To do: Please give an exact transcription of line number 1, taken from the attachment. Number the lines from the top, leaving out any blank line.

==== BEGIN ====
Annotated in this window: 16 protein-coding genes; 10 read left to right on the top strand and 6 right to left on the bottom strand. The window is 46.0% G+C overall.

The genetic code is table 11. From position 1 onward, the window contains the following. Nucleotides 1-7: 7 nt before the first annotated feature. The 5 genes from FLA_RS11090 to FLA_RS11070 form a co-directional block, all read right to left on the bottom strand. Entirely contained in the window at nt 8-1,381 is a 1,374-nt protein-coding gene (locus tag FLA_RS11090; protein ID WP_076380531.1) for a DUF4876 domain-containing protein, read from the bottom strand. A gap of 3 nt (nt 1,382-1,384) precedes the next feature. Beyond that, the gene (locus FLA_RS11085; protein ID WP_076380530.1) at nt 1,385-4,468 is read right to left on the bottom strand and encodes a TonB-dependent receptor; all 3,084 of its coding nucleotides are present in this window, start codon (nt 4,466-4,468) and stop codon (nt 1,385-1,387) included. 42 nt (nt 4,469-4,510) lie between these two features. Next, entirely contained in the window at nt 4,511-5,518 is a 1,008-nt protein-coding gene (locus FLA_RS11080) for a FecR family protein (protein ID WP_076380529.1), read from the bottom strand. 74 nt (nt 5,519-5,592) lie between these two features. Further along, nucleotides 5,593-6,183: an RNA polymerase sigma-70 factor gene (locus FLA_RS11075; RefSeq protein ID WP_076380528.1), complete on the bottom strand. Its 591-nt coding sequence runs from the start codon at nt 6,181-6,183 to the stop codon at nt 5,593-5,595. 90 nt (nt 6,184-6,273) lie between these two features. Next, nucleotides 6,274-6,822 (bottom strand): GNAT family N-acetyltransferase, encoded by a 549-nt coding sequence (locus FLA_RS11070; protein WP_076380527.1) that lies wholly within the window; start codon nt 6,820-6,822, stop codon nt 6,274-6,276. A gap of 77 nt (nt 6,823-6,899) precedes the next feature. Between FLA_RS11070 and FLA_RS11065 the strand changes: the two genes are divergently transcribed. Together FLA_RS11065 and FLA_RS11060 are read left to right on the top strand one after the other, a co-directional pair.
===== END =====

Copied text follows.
Annotated in this window: 16 protein-coding genes; 10 read left to right on the top strand and 6 right to left on the bottom strand. The window is 46.0% G+C overall.